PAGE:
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CSJCorte Suprema de Justicia (Spanish: Supreme Court of Justice; El Salvadore)
CSJSisters of St. Joseph (religious order)
CSJConseil Supérieur de la Justice (French: High Council of Justice; Belgium)
CSJCity of San Jose (San Jose, CA)
CSJCommission des Services Juridiques (French: Legal Services Commission; Canada)
CSJCanada Summer Jobs
CSJCentre de Soins de Jour (French: Day Care Center)
CSJConfraternity of St James (various locations)
CSJCentre for Social Justice (Toronto, Ontario, Canada)
CSJCollege of St. Joseph (Rutland, VT)
CSJChemical Society of Japan
CSJCorpus of Spontaneous Japanese (language database)
CSJCultic Studies Journal (International Cultic Studies Association)
CSJChee Soon Juan (political dissident, Singapore)
CSJCrab Street Journal (est. 1999)
CSJClan Smoke Jaguar (gaming)
CSJCommission for Social Justice (Order Sons of Italy in America)
CSJCatalysis Society of Japan (est. 1968)
CSJCape Saint Jacques (Vietnam)
CSJCounselors for Social Justice
CSJCommon Sense Journalism
CSJCampaign for Social Justice (Northern Ireland)
CSJCircle Strafe Jump (gaming)
CSJCommerce State Justice
CSJConseil Superieur de la Jeunesse (Algeria)
CSJCarondelet Sisters of St. Joseph (Religious Order of Catholic Women)
CSJCombustion Society of Japan
CSJCongregation of St. Joseph, Priests and Brothers (religious order)
CSJCommon Sense Junction
CSJWalter Cronkite School of Journalism and Mass Communication (Arizona State University)
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References in periodicals archive ?
McGregor does not firmly advocate or condemn engagement with the regime, and neither does Rodan when he contrasts the civil disobedience of Chee Soon Juan and his colleagues in Singapore with the tentative efforts of civil society groups such as MARUAH and SG Human Rights to work within the system (ch.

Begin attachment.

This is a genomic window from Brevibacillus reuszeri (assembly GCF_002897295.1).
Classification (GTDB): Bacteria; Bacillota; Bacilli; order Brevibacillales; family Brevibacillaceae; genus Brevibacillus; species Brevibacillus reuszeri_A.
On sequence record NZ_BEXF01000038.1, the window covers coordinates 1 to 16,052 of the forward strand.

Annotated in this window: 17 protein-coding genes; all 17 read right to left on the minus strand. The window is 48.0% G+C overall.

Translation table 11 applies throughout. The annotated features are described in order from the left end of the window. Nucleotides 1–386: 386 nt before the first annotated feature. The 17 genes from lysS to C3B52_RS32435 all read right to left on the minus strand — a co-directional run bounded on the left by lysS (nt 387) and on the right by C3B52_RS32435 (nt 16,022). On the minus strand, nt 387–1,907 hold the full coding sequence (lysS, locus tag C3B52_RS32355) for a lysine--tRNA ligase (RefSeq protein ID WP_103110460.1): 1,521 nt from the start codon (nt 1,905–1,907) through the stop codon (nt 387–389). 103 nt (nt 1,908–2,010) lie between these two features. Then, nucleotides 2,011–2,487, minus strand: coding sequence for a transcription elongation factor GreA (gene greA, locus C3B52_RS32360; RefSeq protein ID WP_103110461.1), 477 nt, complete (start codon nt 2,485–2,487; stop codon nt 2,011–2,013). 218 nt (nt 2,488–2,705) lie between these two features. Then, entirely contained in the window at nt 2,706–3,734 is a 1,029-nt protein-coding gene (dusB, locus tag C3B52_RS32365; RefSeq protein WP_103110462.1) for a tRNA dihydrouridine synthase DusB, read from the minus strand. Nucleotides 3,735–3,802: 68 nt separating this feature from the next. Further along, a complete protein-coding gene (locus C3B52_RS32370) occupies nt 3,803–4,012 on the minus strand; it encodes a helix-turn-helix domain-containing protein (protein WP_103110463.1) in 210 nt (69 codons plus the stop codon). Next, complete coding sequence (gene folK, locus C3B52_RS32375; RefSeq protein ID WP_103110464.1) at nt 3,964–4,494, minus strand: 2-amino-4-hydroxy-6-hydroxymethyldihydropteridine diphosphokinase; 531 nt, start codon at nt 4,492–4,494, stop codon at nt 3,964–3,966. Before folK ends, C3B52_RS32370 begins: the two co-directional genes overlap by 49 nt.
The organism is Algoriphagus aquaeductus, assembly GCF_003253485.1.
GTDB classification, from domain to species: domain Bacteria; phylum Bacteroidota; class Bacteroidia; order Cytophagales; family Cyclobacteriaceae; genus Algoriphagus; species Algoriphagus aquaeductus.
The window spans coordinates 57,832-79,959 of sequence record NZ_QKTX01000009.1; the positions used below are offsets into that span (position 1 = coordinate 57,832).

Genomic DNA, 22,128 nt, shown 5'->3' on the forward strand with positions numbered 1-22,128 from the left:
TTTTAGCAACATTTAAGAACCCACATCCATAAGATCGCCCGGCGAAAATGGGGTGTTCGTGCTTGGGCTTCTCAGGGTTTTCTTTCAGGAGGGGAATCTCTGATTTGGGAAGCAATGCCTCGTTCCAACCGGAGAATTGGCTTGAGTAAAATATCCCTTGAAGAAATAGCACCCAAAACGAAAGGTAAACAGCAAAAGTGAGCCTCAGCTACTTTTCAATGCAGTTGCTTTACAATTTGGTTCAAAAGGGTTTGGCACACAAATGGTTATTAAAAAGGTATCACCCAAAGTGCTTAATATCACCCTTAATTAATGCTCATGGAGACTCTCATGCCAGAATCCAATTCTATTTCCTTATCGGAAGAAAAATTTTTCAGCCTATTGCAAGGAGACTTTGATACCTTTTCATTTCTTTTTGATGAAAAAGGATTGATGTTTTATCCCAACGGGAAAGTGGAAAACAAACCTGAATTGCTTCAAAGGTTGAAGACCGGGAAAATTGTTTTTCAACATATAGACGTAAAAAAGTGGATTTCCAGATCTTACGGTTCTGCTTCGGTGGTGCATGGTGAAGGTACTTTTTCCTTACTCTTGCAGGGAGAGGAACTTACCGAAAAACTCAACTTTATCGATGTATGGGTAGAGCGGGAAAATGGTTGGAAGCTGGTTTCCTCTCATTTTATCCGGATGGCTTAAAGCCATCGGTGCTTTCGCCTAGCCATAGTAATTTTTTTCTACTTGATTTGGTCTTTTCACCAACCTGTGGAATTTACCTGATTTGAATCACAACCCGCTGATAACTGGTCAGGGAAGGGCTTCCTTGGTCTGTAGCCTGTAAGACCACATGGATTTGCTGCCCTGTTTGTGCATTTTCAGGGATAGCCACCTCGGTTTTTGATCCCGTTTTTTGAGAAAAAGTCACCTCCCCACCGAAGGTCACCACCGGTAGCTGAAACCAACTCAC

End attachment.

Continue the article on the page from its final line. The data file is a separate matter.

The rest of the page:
Singapore's move appears aimed at preventing a recurrence of the embarrassing September 2006 incident when opposition politician Chee Soon Juan tried to stage a march during the high profile International Monetary Fund and World Bank meetings here and ended up locked in an hours-long standoff with the police.
A High Court judge ruled in a written judgment that the Singapore Democratic Party, its chief Chee Soon Juan and his younger sister, senior party member Chee Siok Chin, must pay S$330,000 in damages to the premier and S$280,000 to his father.
and Hugo Restall, the magazine's editor, defamed the two Lees in an article published in the magazine's July 2006 issue titled ''Singapore's Martyr: Chee Soon Juan,'' a reference to the leader of the small Singapore Democratic Party, according to court documents.
"The censoring of Martyn See's documentary film 'Singapore Rebel," dealing with Singapore's opposition leader, Chee Soon Juan, raised major local and international criticism of the city-state's restrictive policies," a report by the International Press Institute said.
The film characterizes outspoken political activist Chee Soon Juan and his civil disobedience against several political leaders of Singapore.
'The whole idea is not going to cut it,' said opposition leader Chee Soon Juan.
Chee Soon Juan, chief of the small Singapore Democratic Party, his sister Siok Chin who is a senior part member and about five other party activists spent 72 hours since around noon Saturday on the sidewalk of a leafy park in central Singapore, encircled by more than a dozen police officers.
"I've been deprived over and over again of my right to communicate with my fellow citizens and every avenue has been exhausted," Mr Chee Soon Juan, leader of the small opposition Singapore Democratic Party, said.
The suit concerns two editorials -- ''Democracy in Singapore'' published June 26 and ''Judging Singapore's judiciary'' published July 15 -- and a letter written by Singaporean opposition politician Chee Soon Juan titled ''Produce the Transcript, Show the Truth'' that appeared July 9.
Four members of the Singapore Democratic Party, led by party chief Chee Soon Juan and all wearing red tee-shirts, waved placards with the slogans ''No arms,'' ''No deals with the Junta'' and ''Free Burma'' on a photo of Aung San Suu Kyi.
Singaporean opposition politician Chee Soon Juan was jailed for five weeks on Thursday after he refused to pay a fine of S$5,000 (US$3,229) imposed by the Subordinate Court for speaking in public without permission from the police.